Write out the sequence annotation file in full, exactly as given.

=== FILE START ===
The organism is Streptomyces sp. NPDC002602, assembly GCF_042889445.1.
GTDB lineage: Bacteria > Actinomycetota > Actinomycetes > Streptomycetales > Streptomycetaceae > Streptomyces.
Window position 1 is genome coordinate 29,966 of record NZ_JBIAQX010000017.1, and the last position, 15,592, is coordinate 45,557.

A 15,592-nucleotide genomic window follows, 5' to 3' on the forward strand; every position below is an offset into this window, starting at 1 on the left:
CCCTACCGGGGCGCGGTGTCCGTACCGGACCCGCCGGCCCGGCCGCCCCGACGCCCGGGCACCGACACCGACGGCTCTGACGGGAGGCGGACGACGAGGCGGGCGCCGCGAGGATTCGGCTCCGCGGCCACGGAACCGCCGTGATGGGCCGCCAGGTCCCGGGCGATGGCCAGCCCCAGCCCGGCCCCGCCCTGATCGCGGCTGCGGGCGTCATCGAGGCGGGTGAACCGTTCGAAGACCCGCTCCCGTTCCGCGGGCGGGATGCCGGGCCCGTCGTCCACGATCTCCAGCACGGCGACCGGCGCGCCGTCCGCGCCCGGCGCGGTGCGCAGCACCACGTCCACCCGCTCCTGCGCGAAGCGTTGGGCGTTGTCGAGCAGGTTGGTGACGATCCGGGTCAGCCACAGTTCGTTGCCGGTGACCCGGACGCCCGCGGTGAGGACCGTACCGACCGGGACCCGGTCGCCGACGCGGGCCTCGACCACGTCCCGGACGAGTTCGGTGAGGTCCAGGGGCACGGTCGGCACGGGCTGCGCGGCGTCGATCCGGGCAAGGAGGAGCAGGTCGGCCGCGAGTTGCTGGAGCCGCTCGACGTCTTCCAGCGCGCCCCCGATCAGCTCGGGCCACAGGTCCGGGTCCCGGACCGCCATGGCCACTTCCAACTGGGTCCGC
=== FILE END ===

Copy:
The organism is Streptomyces sp. NPDC002602, assembly GCF_042889445.1.
GTDB lineage: Bacteria > Actinomycetota > Actinomycetes > Streptomycetales > Streptomycetaceae > Streptomyces.
Window position 1 is genome coordinate 29,966 of record NZ_JBIAQX010000017.1, and the last position, 15,592, is coordinate 45,557.

A 15,592-nucleotide genomic window follows, 5' to 3' on the forward strand; every position below is an offset into this window, starting at 1 on the left:
CCCTACCGGGGCGCGGTGTCCGTACCGGACCCGCCGGCCCGGCCGCCCCGACGCCCGGGCACCGACACCGACGGCTCTGACGGGAGGCGGACGACGAGGCGGGCGCCGCGAGGATTCGGCTCCGCGGCCACGGAACCGCCGTGATGGGCCGCCAGGTCCCGGGCGATGGCCAGCCCCAGCCCGGCCCCGCCCTGATCGCGGCTGCGGGCGTCATCGAGGCGGGTGAACCGTTCGAAGACCCGCTCCCGTTCCGCGGGCGGGATGCCGGGCCCGTCGTCCACGATCTCCAGCACGGCGACCGGCGCGCCGTCCGCGCCCGGCGCGGTGCGCAGCACCACGTCCACCCGCTCCTGCGCGAAGCGTTGGGCGTTGTCGAGCAGGTTGGTGACGATCCGGGTCAGCCACAGTTCGTTGCCGGTGACCCGGACGCCCGCGGTGAGGACCGTACCGACCGGGACCCGGTCGCCGACGCGGGCCTCGACCACGTCCCGGACGAGTTCGGTGAGGTCCAGGGGCACGGTCGGCACGGGCTGCGCGGCGTCGATCCGGGCAAGGAGGAGCAGGTCGGCCGCGAGTTGCTGGAGCCGCTCGACGTCTTCCAGCGCGCCCCCGATCAGCTCGGGCCACAGGTCCGGGTCCCGGACCGCCATGGCCACTTCCAACTGGGTCCGC